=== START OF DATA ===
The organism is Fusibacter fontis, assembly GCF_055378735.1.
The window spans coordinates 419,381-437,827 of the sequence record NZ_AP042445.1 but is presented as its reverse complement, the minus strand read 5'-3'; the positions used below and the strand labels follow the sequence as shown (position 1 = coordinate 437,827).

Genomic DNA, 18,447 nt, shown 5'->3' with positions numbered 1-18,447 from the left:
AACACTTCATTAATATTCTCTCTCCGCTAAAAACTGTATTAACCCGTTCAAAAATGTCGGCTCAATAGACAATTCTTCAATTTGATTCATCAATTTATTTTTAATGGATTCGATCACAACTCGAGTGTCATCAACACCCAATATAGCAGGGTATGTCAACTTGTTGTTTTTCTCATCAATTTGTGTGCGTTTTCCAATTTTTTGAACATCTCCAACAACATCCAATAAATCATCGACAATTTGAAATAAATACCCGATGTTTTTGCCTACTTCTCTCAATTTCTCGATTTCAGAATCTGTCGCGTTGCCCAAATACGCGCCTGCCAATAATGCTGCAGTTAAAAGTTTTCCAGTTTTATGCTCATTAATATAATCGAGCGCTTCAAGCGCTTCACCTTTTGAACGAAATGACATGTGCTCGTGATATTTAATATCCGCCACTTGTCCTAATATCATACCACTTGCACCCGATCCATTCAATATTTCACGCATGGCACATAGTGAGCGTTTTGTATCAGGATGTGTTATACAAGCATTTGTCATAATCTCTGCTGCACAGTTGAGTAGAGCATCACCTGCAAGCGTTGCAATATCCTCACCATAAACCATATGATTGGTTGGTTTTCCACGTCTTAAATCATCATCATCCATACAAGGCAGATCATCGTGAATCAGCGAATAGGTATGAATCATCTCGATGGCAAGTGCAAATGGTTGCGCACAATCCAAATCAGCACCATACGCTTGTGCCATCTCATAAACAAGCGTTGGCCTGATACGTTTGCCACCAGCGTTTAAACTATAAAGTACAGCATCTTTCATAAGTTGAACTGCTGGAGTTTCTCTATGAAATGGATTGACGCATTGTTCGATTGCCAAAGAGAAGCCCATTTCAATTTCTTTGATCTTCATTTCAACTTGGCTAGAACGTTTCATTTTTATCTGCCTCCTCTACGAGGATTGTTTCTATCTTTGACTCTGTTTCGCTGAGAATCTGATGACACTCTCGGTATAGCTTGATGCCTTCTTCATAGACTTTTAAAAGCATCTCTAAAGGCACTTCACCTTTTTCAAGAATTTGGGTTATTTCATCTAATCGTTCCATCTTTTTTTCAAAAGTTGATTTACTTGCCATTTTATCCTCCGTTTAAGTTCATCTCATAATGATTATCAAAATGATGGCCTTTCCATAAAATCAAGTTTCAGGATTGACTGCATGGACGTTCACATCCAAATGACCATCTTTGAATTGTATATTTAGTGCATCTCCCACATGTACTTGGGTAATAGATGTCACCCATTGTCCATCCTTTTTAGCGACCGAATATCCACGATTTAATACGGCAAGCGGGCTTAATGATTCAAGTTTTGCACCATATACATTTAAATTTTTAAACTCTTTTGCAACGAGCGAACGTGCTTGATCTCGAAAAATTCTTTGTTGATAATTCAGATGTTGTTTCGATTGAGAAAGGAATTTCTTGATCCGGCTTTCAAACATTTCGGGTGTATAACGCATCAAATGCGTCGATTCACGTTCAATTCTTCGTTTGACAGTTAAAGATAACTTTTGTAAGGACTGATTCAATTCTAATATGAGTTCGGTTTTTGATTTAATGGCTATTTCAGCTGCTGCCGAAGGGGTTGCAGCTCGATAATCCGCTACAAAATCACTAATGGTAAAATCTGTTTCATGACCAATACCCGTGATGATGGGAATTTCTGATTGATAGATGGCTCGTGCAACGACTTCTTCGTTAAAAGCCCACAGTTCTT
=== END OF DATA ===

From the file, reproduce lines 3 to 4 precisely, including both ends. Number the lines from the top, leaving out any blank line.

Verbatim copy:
Genomic DNA, 18,447 nt, shown 5'->3' with positions numbered 1-18,447 from the left:
AACACTTCATTAATATTCTCTCTCCGCTAAAAACTGTATTAACCCGTTCAAAAATGTCGGCTCAATAGACAATTCTTCAATTTGATTCATCAATTTATTTTTAATGGATTCGATCACAACTCGAGTGTCATCAACACCCAATATAGCAGGGTATGTCAACTTGTTGTTTTTCTCATCAATTTGTGTGCGTTTTCCAATTTTTTGAACATCTCCAACAACATCCAATAAATCATCGACAATTTGAAATAAATACCCGATGTTTTTGCCTACTTCTCTCAATTTCTCGATTTCAGAATCTGTCGCGTTGCCCAAATACGCGCCTGCCAATAATGCTGCAGTTAAAAGTTTTCCAGTTTTATGCTCATTAATATAATCGAGCGCTTCAAGCGCTTCACCTTTTGAACGAAATGACATGTGCTCGTGATATTTAATATCCGCCACTTGTCCTAATATCATACCACTTGCACCCGATCCATTCAATATTTCACGCATGGCACATAGTGAGCGTTTTGTATCAGGATGTGTTATACAAGCATTTGTCATAATCTCTGCTGCACAGTTGAGTAGAGCATCACCTGCAAGCGTTGCAATATCCTCACCATAAACCATATGATTGGTTGGTTTTCCACGTCTTAAATCATCATCATCCATACAAGGCAGATCATCGTGAATCAGCGAATAGGTATGAATCATCTCGATGGCAAGTGCAAATGGTTGCGCACAATCCAAATCAGCACCATACGCTTGTGCCATCTCATAAACAAGCGTTGGCCTGATACGTTTGCCACCAGCGTTTAAACTATAAAGTACAGCATCTTTCATAAGTTGAACTGCTGGAGTTTCTCTATGAAATGGATTGACGCATTGTTCGATTGCCAAAGAGAAGCCCATTTCAATTTCTTTGATCTTCATTTCAACTTGGCTAGAACGTTTCATTTTTATCTGCCTCCTCTACGAGGATTGTTTCTATCTTTGACTCTGTTTCGCTGAGAATCTGATGACACTCTCGGTATAGCTTGATGCCTTCTTCATAGACTTTTAAAAGCATCTCTAAAGGCACTTCACCTTTTTCAAGAATTTGGGTTATTTCATCTAATCGTTCCATCTTTTTTTCAAAAGTTGATTTACTTGCCATTTTATCCTCCGTTTAAGTTCATCTCATAATGATTATCAAAATGATGGCCTTTCCATAAAATCAAGTTTCAGGATTGACTGCATGGACGTTCACATCCAAATGACCATCTTTGAATTGTATATTTAGTGCATCTCCCACATGTACTTGGGTAATAGATGTCACCCATTGTCCATCCTTTTTAGCGACCGAATATCCACGATTTAATACGGCAAGCGGGCTTAATGATTCAAGTTTTGCACCATATACATTTAAATTTTTAAACTCTTTTGCAACGAGCGAACGTGCTTGATCTCGAAAAATTCTTTGTTGATAATTCAGATGTTGTTTCGATTGAGAAAGGAATTTCTTGATCCGGCTTTCAAACATTTCGGGTGTATAACGCATCAAATGCGTCGATTCACGTTCAATTCTTCGTTTGACAGTTAAAGATAACTTTTGTAAGGACTGATTCAATTCTAATATGAGTTCGGTTTTTGATTTAATGGCTATTTCAGCTGCTGCCGAAGGGGTTGCAGCTCGATAATCCGCTACAAAATCACTAATGGTAAAATCTGTTTCATGACCAATACCCGTGATGATGGGAATTTCTGATTGATAGATGGCTCGTGCAACGACTTCTTCGTTAAAAGCCCACAGTTCTT